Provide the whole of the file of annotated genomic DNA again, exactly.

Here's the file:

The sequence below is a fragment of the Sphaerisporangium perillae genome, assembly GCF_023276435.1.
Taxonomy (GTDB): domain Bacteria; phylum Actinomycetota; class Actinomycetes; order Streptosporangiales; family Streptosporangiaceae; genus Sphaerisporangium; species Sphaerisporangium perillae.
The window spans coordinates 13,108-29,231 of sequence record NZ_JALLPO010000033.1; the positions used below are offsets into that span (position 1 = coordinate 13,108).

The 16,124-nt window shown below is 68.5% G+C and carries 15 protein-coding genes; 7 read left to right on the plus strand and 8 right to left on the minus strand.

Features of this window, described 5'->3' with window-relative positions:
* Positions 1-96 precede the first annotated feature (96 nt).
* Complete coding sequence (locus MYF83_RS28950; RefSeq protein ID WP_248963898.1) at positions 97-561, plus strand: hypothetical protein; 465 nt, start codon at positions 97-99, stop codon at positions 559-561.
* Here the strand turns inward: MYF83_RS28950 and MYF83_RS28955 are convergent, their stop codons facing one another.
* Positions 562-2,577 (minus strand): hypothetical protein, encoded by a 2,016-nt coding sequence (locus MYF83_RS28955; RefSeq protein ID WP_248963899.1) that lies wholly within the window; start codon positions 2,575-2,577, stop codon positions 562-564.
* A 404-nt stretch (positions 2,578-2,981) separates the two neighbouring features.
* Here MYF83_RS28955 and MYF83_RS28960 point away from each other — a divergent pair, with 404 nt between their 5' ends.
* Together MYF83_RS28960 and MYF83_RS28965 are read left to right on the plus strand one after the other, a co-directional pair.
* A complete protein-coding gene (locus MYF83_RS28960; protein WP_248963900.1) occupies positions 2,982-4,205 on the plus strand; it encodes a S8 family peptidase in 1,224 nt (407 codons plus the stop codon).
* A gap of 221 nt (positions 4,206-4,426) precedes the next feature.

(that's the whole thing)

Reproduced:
The sequence below is a fragment of the Sphaerisporangium perillae genome, assembly GCF_023276435.1.
Taxonomy (GTDB): domain Bacteria; phylum Actinomycetota; class Actinomycetes; order Streptosporangiales; family Streptosporangiaceae; genus Sphaerisporangium; species Sphaerisporangium perillae.
The window spans coordinates 13,108-29,231 of sequence record NZ_JALLPO010000033.1; the positions used below are offsets into that span (position 1 = coordinate 13,108).

The 16,124-nt window shown below is 68.5% G+C and carries 15 protein-coding genes; 7 read left to right on the plus strand and 8 right to left on the minus strand.

Features of this window, described 5'->3' with window-relative positions:
* Positions 1-96 precede the first annotated feature (96 nt).
* Complete coding sequence (locus MYF83_RS28950; RefSeq protein ID WP_248963898.1) at positions 97-561, plus strand: hypothetical protein; 465 nt, start codon at positions 97-99, stop codon at positions 559-561.
* Here the strand turns inward: MYF83_RS28950 and MYF83_RS28955 are convergent, their stop codons facing one another.
* Positions 562-2,577 (minus strand): hypothetical protein, encoded by a 2,016-nt coding sequence (locus MYF83_RS28955; RefSeq protein ID WP_248963899.1) that lies wholly within the window; start codon positions 2,575-2,577, stop codon positions 562-564.
* A 404-nt stretch (positions 2,578-2,981) separates the two neighbouring features.
* Here MYF83_RS28955 and MYF83_RS28960 point away from each other — a divergent pair, with 404 nt between their 5' ends.
* Together MYF83_RS28960 and MYF83_RS28965 are read left to right on the plus strand one after the other, a co-directional pair.
* A complete protein-coding gene (locus MYF83_RS28960; protein WP_248963900.1) occupies positions 2,982-4,205 on the plus strand; it encodes a S8 family peptidase in 1,224 nt (407 codons plus the stop codon).
* A gap of 221 nt (positions 4,206-4,426) precedes the next feature.